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the hoofprint

Walnut High School | 400 Pierre Rd. Walnut, Calif. 91789

the hoofprint

Walnut High School | 400 Pierre Rd. Walnut, Calif. 91789

the hoofprint

Walnut High School | 400 Pierre Rd. Walnut, Calif. 91789

Students challenge age-old assumptions

Advanced Video Production and Graphic Design are working on rebranding WVUSD’s Ron Hockwalt Academies.
Senior+Mary+Wang+and+junior+Joshua+Husain+discuss+their+design+for+the+new+pamphlets+for+the+Ron+Hockwalt+Academies.+%E2%80%9CI+was+kind+of+frustrated+because+during+this+time%2C+we+had+a+lot+of+ideas+that+were+clashing+with+each+other%2C%E2%80%9D+Husain+said.+
Chloe Tan
Senior Mary Wang and junior Joshua Husain discuss their design for the new pamphlets for the Ron Hockwalt Academies. “I was kind of frustrated because during this time, we had a lot of ideas that were clashing with each other,” Husain said.

With the eagle as its mascot, Ron Hockwalt Academies (RHA) is all about honesty, strength and courage. The students of Karen Alorro’s Advanced Video Production and Graphic Design classes, however, want to show the world another signature RHA attribute: hope.

Working closely with RHA administrators, these students are creating a series of projects — a documentary, social media reels, pamphlets and flyers — that aim to correct the misconceptions associated with the school. 

Growing up in Walnut, Alorro’s impression of RHA was a school where the “bad kids” went. But as she learned more about RHA for this project, she quickly changed her mind — a shift in opinions reflected among her students. With their work, they hope to change the minds of other people as well. 

“I learned to not judge a book by its cover. I know it’s cliche, but community perception and pressure is very present,” Graphic Design student junior Samantha Ung said. “It’s like seeing a different view of something I’ve always been told is bad or negative.” 

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RHA’s small class sizes — a student-to-teacher ratio of 18:1 — and individualized approach to learning already sets it apart from other WVUSD high schools. Their spaces designated for meditation and gardens built by the students further sets it apart. In a pamphlet that will help inform prospective students and parents about RHA, Ung wanted to reflect these values in the graphic design itself. 

It’s like seeing a different view of something I’ve always been told is bad.

— Samantha Ung

“[RHA] has a very welcoming yet dynamic and unique kind of feel, so we used a lot of rounded shapes. Not in a uniform way, but in a way that would flow, because we felt sharp edges would be too clean cut for something that’s meant to represent anyone and individualism,” she said.

Students met with RHA administration before beginning this project, presenting a detailed plan for their approval. They also had field trips to RHA’s campus, filming and interviewing students. This is both classes’ first real-world project, in which their content will be used beyond the context of education.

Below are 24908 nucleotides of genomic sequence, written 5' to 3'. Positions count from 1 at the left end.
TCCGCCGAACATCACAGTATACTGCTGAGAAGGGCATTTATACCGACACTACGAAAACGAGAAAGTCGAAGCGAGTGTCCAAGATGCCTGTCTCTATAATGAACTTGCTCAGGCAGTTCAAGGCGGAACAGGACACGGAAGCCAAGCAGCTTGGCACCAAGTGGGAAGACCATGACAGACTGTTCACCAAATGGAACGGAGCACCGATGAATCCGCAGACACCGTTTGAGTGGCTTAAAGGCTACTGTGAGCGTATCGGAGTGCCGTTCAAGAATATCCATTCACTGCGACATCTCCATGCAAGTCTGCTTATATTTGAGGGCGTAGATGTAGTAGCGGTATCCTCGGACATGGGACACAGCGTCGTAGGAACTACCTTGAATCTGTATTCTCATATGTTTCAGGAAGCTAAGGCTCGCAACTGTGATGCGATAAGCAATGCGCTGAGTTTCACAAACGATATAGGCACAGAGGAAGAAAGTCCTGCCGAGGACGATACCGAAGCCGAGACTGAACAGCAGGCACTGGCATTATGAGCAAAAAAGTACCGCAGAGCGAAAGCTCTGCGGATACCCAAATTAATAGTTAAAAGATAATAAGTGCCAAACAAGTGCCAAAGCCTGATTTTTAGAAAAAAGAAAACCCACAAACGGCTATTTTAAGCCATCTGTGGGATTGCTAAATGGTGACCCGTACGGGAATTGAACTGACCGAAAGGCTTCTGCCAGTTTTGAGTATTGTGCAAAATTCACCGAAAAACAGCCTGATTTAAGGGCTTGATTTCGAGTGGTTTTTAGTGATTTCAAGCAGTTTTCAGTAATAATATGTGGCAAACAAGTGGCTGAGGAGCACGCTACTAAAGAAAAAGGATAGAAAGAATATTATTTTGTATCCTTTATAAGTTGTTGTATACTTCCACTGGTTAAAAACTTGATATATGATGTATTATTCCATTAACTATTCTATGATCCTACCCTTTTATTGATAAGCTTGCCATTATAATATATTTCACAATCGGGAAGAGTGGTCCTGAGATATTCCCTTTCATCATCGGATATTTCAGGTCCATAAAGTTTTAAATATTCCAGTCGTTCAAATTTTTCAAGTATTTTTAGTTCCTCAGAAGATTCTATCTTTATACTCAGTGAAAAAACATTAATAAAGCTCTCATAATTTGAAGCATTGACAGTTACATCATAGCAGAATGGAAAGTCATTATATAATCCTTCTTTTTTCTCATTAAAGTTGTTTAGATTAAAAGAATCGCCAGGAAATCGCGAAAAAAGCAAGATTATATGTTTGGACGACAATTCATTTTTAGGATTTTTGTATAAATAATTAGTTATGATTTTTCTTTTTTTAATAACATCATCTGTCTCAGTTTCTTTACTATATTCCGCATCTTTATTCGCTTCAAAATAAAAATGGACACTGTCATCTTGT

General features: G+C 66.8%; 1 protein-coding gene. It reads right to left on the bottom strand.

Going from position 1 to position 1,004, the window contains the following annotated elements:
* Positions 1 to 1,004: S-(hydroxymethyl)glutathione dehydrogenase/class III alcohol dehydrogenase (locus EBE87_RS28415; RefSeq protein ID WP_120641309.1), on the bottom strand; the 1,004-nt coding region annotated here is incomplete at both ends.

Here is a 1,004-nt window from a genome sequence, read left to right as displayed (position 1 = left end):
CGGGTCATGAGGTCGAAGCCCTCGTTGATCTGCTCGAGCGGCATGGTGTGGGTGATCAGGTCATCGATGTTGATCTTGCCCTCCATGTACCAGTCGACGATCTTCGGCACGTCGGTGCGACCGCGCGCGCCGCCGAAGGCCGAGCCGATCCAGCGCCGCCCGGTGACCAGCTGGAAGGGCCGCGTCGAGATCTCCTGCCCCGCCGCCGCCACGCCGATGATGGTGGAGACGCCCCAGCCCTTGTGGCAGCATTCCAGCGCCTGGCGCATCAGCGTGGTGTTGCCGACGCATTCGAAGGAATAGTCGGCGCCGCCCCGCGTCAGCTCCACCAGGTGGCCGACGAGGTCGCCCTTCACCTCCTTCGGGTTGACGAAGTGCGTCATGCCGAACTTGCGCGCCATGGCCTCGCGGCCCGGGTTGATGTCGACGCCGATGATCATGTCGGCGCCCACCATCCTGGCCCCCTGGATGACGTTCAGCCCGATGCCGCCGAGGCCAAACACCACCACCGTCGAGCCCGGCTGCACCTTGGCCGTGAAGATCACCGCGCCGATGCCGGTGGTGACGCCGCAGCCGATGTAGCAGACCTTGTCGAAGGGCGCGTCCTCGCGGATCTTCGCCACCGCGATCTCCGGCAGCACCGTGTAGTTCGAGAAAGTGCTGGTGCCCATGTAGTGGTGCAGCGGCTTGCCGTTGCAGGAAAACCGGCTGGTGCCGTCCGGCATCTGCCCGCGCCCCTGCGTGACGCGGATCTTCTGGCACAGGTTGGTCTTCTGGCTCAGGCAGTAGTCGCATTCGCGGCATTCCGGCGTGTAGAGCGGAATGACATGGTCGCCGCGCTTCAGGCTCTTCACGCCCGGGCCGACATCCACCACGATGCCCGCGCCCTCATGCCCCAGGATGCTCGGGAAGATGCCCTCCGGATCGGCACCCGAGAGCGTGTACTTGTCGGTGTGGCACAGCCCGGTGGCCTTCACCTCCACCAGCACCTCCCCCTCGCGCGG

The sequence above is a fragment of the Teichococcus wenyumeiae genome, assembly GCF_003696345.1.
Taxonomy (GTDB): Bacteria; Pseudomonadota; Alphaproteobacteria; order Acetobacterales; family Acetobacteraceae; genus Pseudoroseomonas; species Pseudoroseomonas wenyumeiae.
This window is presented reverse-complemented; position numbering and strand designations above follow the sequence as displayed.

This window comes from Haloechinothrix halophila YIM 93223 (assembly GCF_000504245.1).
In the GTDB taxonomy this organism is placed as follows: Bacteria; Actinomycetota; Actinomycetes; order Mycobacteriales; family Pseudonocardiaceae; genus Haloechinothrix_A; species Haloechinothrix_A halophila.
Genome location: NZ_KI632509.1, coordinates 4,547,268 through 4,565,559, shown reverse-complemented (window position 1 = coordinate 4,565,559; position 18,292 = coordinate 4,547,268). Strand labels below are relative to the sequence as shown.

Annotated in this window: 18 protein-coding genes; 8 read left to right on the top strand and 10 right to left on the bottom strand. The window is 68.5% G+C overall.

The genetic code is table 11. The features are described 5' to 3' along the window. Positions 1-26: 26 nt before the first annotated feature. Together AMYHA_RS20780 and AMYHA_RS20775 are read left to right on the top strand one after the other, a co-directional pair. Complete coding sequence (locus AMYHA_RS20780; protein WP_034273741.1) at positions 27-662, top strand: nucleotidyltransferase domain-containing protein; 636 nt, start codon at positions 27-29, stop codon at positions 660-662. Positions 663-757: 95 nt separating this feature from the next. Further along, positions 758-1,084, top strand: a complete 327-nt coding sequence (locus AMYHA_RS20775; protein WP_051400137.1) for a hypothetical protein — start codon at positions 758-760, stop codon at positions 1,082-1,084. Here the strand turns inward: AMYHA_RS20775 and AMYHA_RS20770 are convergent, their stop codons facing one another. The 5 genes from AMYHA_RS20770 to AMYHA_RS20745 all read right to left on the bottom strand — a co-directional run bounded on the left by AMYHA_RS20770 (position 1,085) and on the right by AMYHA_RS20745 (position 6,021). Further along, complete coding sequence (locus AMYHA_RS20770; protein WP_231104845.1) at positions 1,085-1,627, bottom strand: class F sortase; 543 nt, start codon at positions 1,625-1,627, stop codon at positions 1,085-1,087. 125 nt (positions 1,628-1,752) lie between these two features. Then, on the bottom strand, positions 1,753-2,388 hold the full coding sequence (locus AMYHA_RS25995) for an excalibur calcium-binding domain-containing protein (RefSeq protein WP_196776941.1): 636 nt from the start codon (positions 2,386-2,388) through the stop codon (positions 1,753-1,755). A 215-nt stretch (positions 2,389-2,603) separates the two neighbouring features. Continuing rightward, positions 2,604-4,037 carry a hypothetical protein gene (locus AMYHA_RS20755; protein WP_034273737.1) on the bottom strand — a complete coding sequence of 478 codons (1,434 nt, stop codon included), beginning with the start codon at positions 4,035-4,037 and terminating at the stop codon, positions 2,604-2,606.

“They knew they have the reputation of being a school for ‘bad’ kids, so they talked to us about wanting to change their image to something more understanding and heartwarming. They wanted to show that this school isn’t just for kids that have behavioral issues,” account manager and assistant art director senior Taylor Lockwood said.

Indeed, as stated on the RHA website, there are many reasons why a student would attend Ron Hockwalt in addition to disciplinary concerns, such as attendance issues. Lockwood also cited examples of students who want to graduate early, or students who transferred schools and are making up some credits they lost. 

Some of [my students] don’t know how talented they are, which boggles my mind.

— Karen Alorro

Alorro’s advanced students have been working on the RHA project since late September, when Kevin Wendland, WVUSD’s Educational Technology Specialist, approached her with the idea. In addition to obtaining internship hours, students’ work will also be graded as their final for this semester. 

“The work environment is pretty chill and we’re like friends instead of co-workers,” director senior Tzu Chiao Hung said. “I was kind of intimidated because it’s my first time being able to direct, but I [got] to learn how to be a leader.” 

Alorro’s goal for her students is to teach them skills that’ll prepare them for the professional world. Everything, from encouraging collaboration to computer stations being organized in cubicles, was set up with this in mind. As the supervisor, she was gratified to see her students work so well, doing professional work while still in high school. 

“Some of my advanced kids have been with me for four years. Seeing them from the [start] to the end, it’s amazing because they’re solid, they’ve matured. They’re just like, ‘Okay, let’s go,’” Alorro said.

In a way, Alorro’s classes offer her students the same opportunity for alternative learning that Ron Hockwalt does. She wants to make sure they know they have a safe space to fail, to develop skills for the real world.

“My students are all extremely talented. Some of them don’t know how talented they are, which boggles my mind,” Alorro said. “Everyone always gives me accolades for my class, but all I do is give them the opportunity to go through trial and error and figure out their talent. That’s my whole goal.”

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Cathy Li, Print editor-in-chief
Hi everyone, my name is Cathy Li and I’m in the 12th grade, serving as your Print editor-in-chief. Though I blame Pubs for my irrationally strong hatred of Oxford commas and at least 23% of my stress-induced breakouts, I wouldn’t trade journalism for the world. I’m glad to have found an avenue in which my natural nosiness is celebrated.
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